History of Pharmacology in the Netherlands and Leiden

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1859 Rudolf Buchheim Lehrbuch der Arzneimittellehre, German
1894 Stokvis BJ The British Med Journal 794-795
1907 Pekelharing CA Ned Tijdschr Geneeskd 1907(51) 8-19, Dutch
1907 van Leersum EC Ned Tijdschr Geneesk 51 47-51, Dutch
1911 Schmiedeberg IO Naunyn-Schmiedeberg's Arch. of Pharmacology Bd 67(1) 1-54
1951 Gaarenstroom JH Ned Tijdschr Geneeskd 95(10) 762-767, Dutch
1968 de Jongh SE Acta Endocrinologica 57(1) 1-15
1982 Parascandola J TiPS 3 93-94
2002 Baños JE Reverte M Bosch F TiPS 23 (6) 294-296
2002 Reverte M Baños JE TiPS 23 (3) 112
2008 Gispen WH Nijkamp FP Eur J Pharm 585 (2-3) 219
2008 van Ree JM Breimer DD TiPS 29 (4) 167-169
2008 100 year Pharmacology in the Netherlands, especially Utrecht (Dutch)

Article below adapted from TiPS June 1990 [Vol. 11], 236-239,  Elsevier, edited for internet

The history of pharmacology in the Netherlands from 1908 till 1990

Pharmacology is an active sport in the Netherlands. Each of the country's eight universities has a department of pharmacology and there are at least six government-operated research institutes. This activity owes a debt to the long history of the discipline. Rather than cataloguing today's research or providing a rigid historical study, This article presents a pharmacologist's perspective on the sources and directions of pharmacological research in the Netherlands.

ALTHOUGH PHARMACOLOGY did not develop as a distinct discipline until the early years of this century, there were several drug investigators working in the Netherlands before that time. Among them were the internist Barend Jozeph Stokvis (1834-1902), professor in Amsterdam, who wrote a textbook of materia medica1 which is still fascinating to read, and C.A. Pekelharing (1848-1922) (J. Nutr. 1964 83: 1 1-9) in Utrecht, who was originally a physiological chemist but also worked on anatomy, histology, general pathology and pharmacology.

However, experimental pharmacology flowered with the appointments as professors of pharmacology of Rudolph Magnus (1873-1927) in 1908 in Utrecht, and Ernst Laqueur (Dutch), (German) (1880-1947) in 1920 in Amsterdam. Their heritage can be traced in Dutch pharmacology up to the present day. Both came from Germany, but they had few common scientific interests.


The influence of Rudolph Magnus

Magnus, who had worked in R. Gottlieb's laboratory in Heidelberg, was mainly interested in direct effects of drug molecules on organ functions. Hence, experiments with isolated preparations were methodologically of prime importance; the 'Magnus apparatus' for in-vitro studies of smooth muscle preparations is still in use. His successors evolved this approach to research on drug-receptor interactions, structure-activity relationships and drug design. Magnus's 'scientific grandson' E.J. Ariëns (1918-2002) English (Levensberichten KNAW) and the latter's co-workers - especially J.M. van Rossum and A.M. Simonis - made fundamental contributions to this area. It is commonly assumed that Ariëns's studies are mainly inspired by A.J. Clark's work; however, roots are evident in Magnus's laboratory: there, in 1923 a remarkable little textbook2 on pharmacology, ahead of its time, was written by W. Storm van Leeuwen (1882-1933). Storm van Leeuwen medaille. His career was unconventional for a scientist: after early retirement as a cavalry officer he studied medicine, he came to work with Magnus and in 1920 became professor of pharmacology in Leiden. His interest shifted to the immunological aspects of allergy. When the university board rejected his request for hospital beds at the university hospital, he founded his own private clinic for allergic diseases, which attracted many - mostly foreign - patients. The good citizens of Leiden respectfully watched the awkward high structures near the clinic where 'unpolluted' (by pollen) air was taken in and filtered for the 'allergen-free' patient rooms. After his early death in 1933 allergology was continued by clinical investigators.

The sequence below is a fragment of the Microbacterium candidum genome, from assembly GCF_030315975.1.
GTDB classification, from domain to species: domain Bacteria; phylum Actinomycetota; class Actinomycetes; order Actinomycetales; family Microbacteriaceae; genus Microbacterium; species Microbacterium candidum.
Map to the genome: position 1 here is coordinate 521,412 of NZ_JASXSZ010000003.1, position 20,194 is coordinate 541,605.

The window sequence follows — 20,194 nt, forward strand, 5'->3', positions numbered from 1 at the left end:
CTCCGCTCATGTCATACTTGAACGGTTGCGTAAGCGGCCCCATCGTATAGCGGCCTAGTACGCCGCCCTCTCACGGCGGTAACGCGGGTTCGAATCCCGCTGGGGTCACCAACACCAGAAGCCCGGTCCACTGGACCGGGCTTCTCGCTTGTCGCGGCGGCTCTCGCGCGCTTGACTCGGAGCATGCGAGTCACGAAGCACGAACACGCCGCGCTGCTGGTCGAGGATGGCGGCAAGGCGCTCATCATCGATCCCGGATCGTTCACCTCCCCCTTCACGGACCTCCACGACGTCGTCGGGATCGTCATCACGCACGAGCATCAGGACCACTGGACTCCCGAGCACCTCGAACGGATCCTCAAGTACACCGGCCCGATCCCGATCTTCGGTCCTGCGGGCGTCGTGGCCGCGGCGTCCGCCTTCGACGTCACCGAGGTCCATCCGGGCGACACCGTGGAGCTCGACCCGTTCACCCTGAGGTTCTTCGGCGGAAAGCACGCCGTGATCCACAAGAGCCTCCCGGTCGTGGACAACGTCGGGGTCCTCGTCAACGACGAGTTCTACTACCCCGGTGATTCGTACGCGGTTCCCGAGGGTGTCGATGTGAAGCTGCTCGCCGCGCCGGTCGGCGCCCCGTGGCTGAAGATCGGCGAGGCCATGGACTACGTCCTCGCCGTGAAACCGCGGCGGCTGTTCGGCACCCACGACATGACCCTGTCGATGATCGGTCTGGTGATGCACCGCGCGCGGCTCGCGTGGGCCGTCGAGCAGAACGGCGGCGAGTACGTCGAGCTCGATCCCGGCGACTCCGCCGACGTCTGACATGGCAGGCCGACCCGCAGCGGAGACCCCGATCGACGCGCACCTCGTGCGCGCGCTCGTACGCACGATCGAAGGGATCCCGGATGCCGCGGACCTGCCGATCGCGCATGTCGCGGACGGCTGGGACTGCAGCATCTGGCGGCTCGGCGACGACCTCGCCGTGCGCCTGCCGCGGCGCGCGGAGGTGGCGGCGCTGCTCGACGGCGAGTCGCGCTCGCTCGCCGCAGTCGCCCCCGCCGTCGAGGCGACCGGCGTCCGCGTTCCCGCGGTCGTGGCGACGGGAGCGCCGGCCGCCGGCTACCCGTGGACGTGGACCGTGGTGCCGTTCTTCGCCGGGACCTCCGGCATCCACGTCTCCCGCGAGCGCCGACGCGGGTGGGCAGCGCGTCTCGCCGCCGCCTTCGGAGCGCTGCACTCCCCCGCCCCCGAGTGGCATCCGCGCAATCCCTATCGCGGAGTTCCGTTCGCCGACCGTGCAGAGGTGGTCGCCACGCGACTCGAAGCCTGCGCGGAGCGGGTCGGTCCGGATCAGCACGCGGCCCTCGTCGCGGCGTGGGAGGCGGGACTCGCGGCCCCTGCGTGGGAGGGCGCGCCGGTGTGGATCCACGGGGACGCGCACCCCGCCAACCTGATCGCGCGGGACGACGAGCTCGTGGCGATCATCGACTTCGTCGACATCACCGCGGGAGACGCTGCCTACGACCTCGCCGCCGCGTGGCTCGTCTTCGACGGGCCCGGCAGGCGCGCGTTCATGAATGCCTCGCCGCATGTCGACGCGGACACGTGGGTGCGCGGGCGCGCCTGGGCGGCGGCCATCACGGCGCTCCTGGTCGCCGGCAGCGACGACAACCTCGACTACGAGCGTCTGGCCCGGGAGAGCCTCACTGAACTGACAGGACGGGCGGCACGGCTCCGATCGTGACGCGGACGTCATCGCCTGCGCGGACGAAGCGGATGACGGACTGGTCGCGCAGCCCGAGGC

Magnus's successor was his pupil U.G. Bijlsma (1892-1977). In addition to his own cardiovascular investigations, he maintained relations with the pharmaceutical firm of Brocades (today, after mergers, Gist-Brocades). This ultimately led to the establishment of a pharmacochemistry department there, led by W.Th. Nauta (1913-1986), who later founded a similar laboratory at the (Protestant) Free University in Amsterdam. He was succeeded by the present incumbent H. Timmerman. The 'receptorologist' J. Zaagsma in Groningen is another of Nauta's disciples although he was also strongly influenced by Ariëns.

W. Lammers (b. 1922) is another notable student of Bijlsma's; from a stay in W. Feldberg's laboratory in the UK he brought home an interest in the effects of drugs on electrophysiological phenomena. He introduced this topic in Groningen, when he was appointed chairman of the department of pharmacology in 1965. Several years earlier, when working in what is now the government Laboratory of Public Health and Environmental Protection (RIVM) in Bilthoven, he had acquired experience in drug metabolism which he also transferred to his new position. These two lines of research are being continued after his recent retirement by A. den Hertog and D.K.F. Meijer, respectively.